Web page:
Tipping Point

Despite changes, restaurants, servers still nervous about advancing minimum wage bills

By 9-to-5 standards, Jay Hayden could have already retired. He's devoted almost 32 years of his life striving to be the best in his trade, but he doesn't work 9 to 5—and he's not retiring.

Hayden is a lead server at Geronimo, a fine dining restaurant housed in a centuries-old building on Canyon Road. A modest dinner for two at Geronimo, with an equally modest tip, can easily cost $100.

He says he can make $30 to $40 per hour including tips, but a legislative proposal speeding toward the governor's desk has Hayden worried about his financial stability.

Until Saturday, a bill that would raise the minimum wage in New Mexico included a provision to phase out what's known as the tip credit, a lower base pay for food servers, in the name of fairness and parity. The idea sparked concern for Hayden and other servers who argued their hourly pay would actually go down if there was no separate minimum wage for tipped workers.

The complaint from servers and business owners during a Senate Public Affairs Committee hearing was: Higher wages for tipped employees means shorter shifts and smaller overall paychecks.

In its current form, HB 31 would increase both the tipped minimum wage—from $2.13 to $3.60—and the full minimum wage—from $7.50 to $12—over several years. Those specific increases, along with a provision that would allow for future automatic increases, mean the bill will likely be signed by Gov. Michelle Lujan Grisham, who campaigned on raising the state's wage floor.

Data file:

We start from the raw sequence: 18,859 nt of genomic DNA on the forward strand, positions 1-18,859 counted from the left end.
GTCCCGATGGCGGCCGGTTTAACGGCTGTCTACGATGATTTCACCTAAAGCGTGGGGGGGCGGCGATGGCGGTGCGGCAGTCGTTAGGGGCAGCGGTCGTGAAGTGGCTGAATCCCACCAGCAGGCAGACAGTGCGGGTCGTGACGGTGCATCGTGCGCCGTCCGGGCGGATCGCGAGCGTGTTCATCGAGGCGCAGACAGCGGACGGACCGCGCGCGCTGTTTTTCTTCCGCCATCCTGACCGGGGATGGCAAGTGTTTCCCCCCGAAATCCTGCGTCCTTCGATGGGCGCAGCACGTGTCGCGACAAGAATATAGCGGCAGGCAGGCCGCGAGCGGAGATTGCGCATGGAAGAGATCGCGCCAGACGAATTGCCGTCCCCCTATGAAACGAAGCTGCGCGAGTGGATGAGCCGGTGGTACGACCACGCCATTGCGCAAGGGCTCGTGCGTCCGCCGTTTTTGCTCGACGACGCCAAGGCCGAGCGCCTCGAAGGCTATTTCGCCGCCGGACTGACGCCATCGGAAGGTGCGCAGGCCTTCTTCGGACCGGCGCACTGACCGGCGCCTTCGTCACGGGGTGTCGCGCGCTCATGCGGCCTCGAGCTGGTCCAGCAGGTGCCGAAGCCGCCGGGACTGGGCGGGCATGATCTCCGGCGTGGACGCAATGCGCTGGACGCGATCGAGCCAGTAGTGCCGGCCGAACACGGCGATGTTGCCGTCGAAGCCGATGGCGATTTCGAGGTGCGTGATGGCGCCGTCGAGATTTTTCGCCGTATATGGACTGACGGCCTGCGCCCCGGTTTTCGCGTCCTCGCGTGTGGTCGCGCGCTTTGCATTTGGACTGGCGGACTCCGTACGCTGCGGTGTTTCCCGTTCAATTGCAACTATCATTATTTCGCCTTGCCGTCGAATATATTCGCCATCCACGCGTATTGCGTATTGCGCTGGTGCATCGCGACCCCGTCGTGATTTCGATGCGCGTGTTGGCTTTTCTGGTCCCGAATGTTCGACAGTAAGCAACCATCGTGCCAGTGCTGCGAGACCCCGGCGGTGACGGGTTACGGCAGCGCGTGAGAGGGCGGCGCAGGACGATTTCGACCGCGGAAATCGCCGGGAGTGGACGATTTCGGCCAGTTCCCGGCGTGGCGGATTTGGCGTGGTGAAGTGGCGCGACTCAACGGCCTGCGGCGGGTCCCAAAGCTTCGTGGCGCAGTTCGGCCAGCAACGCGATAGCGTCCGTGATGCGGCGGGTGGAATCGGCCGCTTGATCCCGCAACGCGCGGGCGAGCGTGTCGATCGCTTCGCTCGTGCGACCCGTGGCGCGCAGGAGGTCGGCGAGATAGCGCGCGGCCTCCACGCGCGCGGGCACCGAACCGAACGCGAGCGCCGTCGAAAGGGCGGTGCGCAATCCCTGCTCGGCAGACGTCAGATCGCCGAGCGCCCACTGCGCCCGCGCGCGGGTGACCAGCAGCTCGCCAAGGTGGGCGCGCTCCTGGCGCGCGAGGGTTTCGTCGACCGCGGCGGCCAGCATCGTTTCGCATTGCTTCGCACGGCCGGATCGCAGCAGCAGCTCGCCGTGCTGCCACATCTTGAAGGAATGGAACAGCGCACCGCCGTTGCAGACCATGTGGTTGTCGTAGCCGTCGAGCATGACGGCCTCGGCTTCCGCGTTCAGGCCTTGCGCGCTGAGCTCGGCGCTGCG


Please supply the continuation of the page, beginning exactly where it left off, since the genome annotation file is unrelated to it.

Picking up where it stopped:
But automatic increases to the minimum wage based on inflation are one of the prominent reasons many in the restaurant industry oppose the measure.

The bill's sponsor told the Senate committee last week that he heard those concerns and decided not to eliminate the tip credit. Rep. Miguel Garcia, D-Albuquerque, said he intended to even the playing field for restaurant servers with his proposal. He told committee members a change to his bill would make the tipped minimum wage about 30 percent of the full minimum wage.

"In moving this bill forward in the Senate, we want to make it explicitly clear that there is no issue with the tip credit," Garcia said in committee.

Garcia's bill passed the House and is one committee away from a full Senate vote. But because of the changes he made to the bill, the full House will have another crack at it before it goes to the governor.

Current state law allows employers to pay some tipped workers a fraction of the minimum wage. But, if a worker ends a shift without making the equivalent of minimum wage, the employer is legally obligated to pay the difference. Garcia said said some tipped employees told him that only happens about half the time—and that's why the Albuquerque legislator initially proposed to eliminate a separate tipped minimum wage.